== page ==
Days of Doom and Gloom

The Morbid Age: Britain Between the Wars by Richard Overy

Every age has its prophets of doom and in an uncertain world anxiety and foreboding are never very far away. But Richard Overy’s contention in The Morbid Age is that in Britain between the two world wars such feelings were particularly strong – so strong that they formed a central part of the zeitgeist.

Overy is too good an historian not to know that he is presenting a selective picture. The interwar years were also a time of scientific and technological progress, higher living standards (if you had a job), promising social developments, new diversions and exciting artistic and intellectual ferment.

At the same time, there were grounds for dismay which were too large for anyone to ignore. One was the continuing trauma of the First World War, another the world economic crisis which began in 1929. And the rise of the dictators was not only a grim phenomenon in itself: it also made the prospect of an even deadlier world war start seeming inevitable.

Overy doesn’t confine himself to the immediate consequences of great events, however. His concern is with ideas and attitudes and he begins by surveying the belief in impending cultural collapse that prevailed in many different quarters in the early 1920s. Arnold Toynbee gets the most extended treatment here, though there are also lively accounts of such other dealers in doom as Oswald Spengler (of The Decline of the West) and the Egyptologist Flinders Petrie.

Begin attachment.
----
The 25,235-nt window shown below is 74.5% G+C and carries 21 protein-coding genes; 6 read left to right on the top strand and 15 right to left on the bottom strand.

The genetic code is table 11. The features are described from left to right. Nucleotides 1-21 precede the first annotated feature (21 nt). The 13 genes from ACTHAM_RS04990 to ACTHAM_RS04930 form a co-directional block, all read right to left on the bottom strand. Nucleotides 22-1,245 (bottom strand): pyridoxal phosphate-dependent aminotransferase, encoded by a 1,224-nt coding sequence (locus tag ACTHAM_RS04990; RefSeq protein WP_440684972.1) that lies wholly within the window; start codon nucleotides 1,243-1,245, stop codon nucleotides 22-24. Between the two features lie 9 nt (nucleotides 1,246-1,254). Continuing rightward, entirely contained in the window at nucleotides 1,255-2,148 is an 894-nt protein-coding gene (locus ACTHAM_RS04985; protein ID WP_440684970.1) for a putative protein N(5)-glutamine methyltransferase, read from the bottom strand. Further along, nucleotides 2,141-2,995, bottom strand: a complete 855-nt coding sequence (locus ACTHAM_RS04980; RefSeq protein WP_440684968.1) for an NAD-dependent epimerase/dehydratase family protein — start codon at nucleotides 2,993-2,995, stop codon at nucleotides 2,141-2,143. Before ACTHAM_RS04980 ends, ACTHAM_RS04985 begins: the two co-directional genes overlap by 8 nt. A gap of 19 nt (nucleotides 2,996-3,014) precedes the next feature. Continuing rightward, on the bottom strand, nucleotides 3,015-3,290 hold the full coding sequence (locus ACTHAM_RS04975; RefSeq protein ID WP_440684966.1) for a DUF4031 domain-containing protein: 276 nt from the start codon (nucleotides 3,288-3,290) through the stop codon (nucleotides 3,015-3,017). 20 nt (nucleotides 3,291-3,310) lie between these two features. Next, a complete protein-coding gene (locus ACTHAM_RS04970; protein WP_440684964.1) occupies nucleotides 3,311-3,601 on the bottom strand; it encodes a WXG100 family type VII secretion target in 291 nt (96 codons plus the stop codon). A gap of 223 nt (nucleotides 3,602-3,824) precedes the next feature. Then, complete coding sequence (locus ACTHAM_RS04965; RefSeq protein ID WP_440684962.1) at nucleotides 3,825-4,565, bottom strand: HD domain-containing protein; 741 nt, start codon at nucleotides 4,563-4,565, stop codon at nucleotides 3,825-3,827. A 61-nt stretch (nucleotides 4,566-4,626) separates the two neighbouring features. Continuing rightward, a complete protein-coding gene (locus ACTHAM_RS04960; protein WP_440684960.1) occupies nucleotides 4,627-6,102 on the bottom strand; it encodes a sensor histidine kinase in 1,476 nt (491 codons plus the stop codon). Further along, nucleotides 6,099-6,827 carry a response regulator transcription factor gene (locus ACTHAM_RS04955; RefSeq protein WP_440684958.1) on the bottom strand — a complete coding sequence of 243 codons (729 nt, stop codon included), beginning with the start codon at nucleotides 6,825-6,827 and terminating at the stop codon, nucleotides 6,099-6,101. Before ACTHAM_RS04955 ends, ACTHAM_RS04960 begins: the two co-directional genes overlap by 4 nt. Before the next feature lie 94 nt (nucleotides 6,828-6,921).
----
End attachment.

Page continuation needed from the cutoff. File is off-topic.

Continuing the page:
From narratives of general decline, Overy moves on to explanations that focused on particular aspects. He has a riveting chapter on the eugenics movement which, set out to deal with the supposed “biological crisis” (too many of the wrong kind of children being born) and which numbered such luminaries as John Maynard Keynes and Julian Huxley among its members. The movement’s attitudes were often chilling. Some of its supporters were perfectly willing to consign unsatisfactory specimens of humanity to the lethal chamber.

There is an equally illuminating account of pacifism and of the anti-war organisations that together formed the largest mass-movement in Britain between the wars. The story is enlivened by the constant infighting between the various anti-war groups, most notably between the biggest of them, the League of Nations Union (which accepted the use of force as a last resort), and the absolute pacifists (who were forever denouncing the Union as warmongers).

Here as elsewhere in the book, intellectual history is reinforced by anecdote and gossipy detail. Overy homes in skilfully on individual case-histories, such as that of Walter Greenwood, author of the best-selling novel Love on the Dole, while much of the material he cites to illustrate his main points is refreshingly unfamiliar. There is an amusing glimpse of an improbable gala, the “Malthusian Ball” which was held at the Dorchester Hotel in 1934 to raise money for the birth control movement. The extent of public revulsion against the arms trade is rubbed in with quotations from a source which few would have predicted, a Leslie Charteris thriller in which the Saint pits his wits against a international arms racketeer called Kane Luker (Cain plus lucre, just in case you haven’t got it).

The world Overy portrays was intensely political. His sympathies are wide enough to remind us that it was also one in which people were constantly hankering to get away from politics. What was pacifism, after all, but a desire to transcend the nastier kinds of political conflict? But although this may have been an honourable impulse, it did not necessarily have honourable consequences. Follow it far enough, and you ended up with Dr Barnes, the Bishop of Birmingham, urging Britain-this was in 1934 – to disarm completely and rely on “a policy of international righteousness”.